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atjari
Pls help. A box contains 50 rose cuttings out of that 20 red, 15 yellow, 5 white and 10 purple. If 6 rose cuttings are selected randomly a.P(5 red rose cuttings) b.P(2 red, 2 yellow, 2 purple) c.(<3 purple)
\[P(x) = ^nC_x p^x (1 - p)^{n - x}\] where p is the success rate, n is number of trials and x is the amount wanted a.P(5 red rose cuttings) p=20/50=2/5 n=6 x=5 \[P(5 red) = ^6C_5 0.4^5 (1 - 0.4)^{6 - 5}\]\[= 6* 0.4^5 *0.6^1\]\[=0.036864\]
We use the same method to work out the separate probabilities for b and c. b. P(2 red, 2 yellow, 2 purple)=P(2red)*P(2yellow)*P(2purple) c. P(<3 purple)=P(0purple)+P(1purple)+P(2purple)
For the other two I get b. P=0.00992 and c. P=0.98415
Is this right|dw:1329097834854:dw|
I'm not sure, I have not seen it set out like that before, sorry.
It's actually this |dw:1329098081859:dw|
This is the rule to use \[P(x)=^nC_xp^x(1−p)^{n−x}\] ^----Binomial Probability Formula The information that has a box contains 50 rose cuttings out of that 20 red, 15 yellow, 5 white and 10 purple is used to work out the corresponding p values (rate of success). In your response I don't think the probabilities of picking out a certain colour was used.
I think for P(5 red rose cuttings) I would do 6* (20/50)*(19/49)...(16/46)*(44/45) or 6C5* P(20,5)/P(50,5) * 44/45 the logic is, 20/50 chances of picking the first red rose, 19/49 of getting the second, etc times 44/45 of not getting a rose on the last pick. then 6 different orderings
but I always find the problems unintuitive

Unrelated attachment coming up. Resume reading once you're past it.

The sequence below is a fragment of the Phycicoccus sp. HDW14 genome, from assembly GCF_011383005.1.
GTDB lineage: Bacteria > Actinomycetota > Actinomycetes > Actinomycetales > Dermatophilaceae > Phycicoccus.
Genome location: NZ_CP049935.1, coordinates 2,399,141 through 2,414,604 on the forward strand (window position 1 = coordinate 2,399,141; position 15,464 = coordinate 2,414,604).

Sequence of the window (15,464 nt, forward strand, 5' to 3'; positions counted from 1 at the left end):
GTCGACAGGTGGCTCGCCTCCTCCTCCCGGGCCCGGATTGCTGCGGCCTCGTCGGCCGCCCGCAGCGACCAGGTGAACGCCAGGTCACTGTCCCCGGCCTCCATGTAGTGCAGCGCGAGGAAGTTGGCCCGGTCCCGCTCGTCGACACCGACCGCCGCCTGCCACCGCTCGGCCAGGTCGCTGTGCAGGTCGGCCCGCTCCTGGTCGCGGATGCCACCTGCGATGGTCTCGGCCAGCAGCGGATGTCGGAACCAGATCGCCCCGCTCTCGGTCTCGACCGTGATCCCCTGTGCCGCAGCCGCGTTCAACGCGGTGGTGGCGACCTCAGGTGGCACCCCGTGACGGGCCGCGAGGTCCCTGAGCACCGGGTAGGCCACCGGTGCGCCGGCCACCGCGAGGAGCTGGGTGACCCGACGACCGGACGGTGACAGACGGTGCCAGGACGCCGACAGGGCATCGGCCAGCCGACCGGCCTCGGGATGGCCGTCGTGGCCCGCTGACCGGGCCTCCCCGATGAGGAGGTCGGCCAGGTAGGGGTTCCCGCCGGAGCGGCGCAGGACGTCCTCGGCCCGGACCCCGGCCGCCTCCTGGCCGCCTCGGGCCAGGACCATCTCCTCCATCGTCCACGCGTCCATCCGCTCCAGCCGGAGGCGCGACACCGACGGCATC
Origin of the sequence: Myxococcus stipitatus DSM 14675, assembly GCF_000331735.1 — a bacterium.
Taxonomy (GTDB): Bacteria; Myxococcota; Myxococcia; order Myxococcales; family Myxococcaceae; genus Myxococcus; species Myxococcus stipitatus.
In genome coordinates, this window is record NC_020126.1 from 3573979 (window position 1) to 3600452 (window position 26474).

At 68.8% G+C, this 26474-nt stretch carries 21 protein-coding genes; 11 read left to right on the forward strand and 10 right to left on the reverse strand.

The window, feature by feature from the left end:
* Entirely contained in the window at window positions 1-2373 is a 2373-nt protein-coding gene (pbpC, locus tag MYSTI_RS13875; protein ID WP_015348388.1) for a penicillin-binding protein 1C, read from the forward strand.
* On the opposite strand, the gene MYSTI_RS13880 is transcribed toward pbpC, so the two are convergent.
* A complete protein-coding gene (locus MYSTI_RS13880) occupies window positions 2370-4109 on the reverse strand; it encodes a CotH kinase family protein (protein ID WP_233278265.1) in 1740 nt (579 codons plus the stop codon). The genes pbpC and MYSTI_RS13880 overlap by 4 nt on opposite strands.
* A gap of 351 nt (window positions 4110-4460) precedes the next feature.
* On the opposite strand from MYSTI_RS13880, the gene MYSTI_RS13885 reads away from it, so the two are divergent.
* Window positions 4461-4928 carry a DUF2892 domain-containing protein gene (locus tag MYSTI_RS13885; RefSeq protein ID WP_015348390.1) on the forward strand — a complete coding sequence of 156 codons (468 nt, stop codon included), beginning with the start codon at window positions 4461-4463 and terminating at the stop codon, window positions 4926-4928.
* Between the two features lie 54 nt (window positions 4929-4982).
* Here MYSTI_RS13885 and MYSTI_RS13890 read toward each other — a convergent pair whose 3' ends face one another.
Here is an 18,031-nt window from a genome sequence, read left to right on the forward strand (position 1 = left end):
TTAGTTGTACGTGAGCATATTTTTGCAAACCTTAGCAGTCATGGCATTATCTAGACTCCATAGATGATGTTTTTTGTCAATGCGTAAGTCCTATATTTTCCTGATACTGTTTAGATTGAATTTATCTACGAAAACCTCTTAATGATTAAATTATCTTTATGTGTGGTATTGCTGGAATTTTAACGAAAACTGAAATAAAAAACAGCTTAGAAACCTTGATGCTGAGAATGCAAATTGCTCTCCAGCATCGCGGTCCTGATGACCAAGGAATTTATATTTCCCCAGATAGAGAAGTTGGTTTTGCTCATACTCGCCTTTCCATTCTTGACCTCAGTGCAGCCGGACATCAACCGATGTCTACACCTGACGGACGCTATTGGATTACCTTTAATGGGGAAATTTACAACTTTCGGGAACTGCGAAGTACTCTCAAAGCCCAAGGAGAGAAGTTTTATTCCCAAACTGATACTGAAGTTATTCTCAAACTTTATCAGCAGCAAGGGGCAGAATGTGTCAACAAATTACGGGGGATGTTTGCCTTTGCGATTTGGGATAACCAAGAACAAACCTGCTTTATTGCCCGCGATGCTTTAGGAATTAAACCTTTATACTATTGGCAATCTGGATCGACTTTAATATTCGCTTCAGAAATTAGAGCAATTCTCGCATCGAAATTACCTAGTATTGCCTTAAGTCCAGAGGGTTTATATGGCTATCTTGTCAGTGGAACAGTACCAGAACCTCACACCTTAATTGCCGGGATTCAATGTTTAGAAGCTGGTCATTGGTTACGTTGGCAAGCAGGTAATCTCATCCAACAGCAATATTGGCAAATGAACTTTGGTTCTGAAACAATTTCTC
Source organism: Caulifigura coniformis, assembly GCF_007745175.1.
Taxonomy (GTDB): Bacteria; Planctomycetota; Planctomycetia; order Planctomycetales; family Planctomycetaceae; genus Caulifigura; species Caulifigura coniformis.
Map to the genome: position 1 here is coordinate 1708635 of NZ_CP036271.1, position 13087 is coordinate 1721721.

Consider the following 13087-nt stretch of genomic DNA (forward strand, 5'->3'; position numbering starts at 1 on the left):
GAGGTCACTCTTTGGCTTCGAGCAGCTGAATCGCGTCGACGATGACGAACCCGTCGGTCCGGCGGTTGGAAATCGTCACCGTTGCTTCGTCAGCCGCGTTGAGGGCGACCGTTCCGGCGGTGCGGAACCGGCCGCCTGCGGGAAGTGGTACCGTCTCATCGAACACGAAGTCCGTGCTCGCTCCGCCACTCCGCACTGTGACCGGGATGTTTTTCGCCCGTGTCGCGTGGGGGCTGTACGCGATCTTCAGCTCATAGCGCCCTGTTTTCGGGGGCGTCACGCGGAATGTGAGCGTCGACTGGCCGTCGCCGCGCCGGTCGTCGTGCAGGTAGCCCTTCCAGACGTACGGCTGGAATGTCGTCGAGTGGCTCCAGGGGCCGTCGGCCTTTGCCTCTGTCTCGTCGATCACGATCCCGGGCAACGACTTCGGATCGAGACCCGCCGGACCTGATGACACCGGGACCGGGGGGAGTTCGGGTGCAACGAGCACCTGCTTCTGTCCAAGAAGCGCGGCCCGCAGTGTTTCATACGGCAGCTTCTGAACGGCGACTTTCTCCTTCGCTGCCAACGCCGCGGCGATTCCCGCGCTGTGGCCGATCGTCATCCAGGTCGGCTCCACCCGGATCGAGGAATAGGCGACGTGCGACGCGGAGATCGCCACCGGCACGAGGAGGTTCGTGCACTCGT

This seems to be pertinent http://en.wikipedia.org/wiki/Hypergeometric_distribution If we believe it, then P(5 red rose cuttings) out of 6 picks with 20 red roses of 50 roses is C(20,5)*C(30,1)/C(50,6) = 0.029
Hi Phi. If u dnt mind cn u tel me the answer for the c part.
Can any1 tel me the answer for the c part with the method.
I see I had a small bug in my very first post the chance of not getting a red rose is 30/45 and not 44/45. So I would do 6* (20/50)*(19/49)...(16/46)*(30/45) or 6C5* P(20,5)/P(50,5) * 30/45 which gives 0.029, matching the hypergeometric formula. I'll think about (c)
How about calculating P(0 purple) , P(1 purple), P(2 purple) and adding them up?
That sounds good. Bt if we cn make up a hypergeometric formula it wud be better.
\[\frac{\left(\begin{matrix}10 \\ 0\end{matrix}\right)\left(\begin{matrix}40 \\ 6\end{matrix}\right)}{\left(\begin{matrix}50 \\ 6\end{matrix}\right)}+\frac{\left(\begin{matrix}10 \\ 1\end{matrix}\right)\left(\begin{matrix}40 \\ 5\end{matrix}\right)}{\left(\begin{matrix}50 \\ 6\end{matrix}\right)}+\frac{\left(\begin{matrix}10 \\ 2\end{matrix}\right)\left(\begin{matrix}40 \\ 4\end{matrix}\right)}{\left(\begin{matrix}50 \\ 6\end{matrix}\right)}\]
R u quite sure of this answer dr? Jst gonna copy dis and go cos so busy nw to think more.
Thanx a lot lol. Will never forget this great help of urs.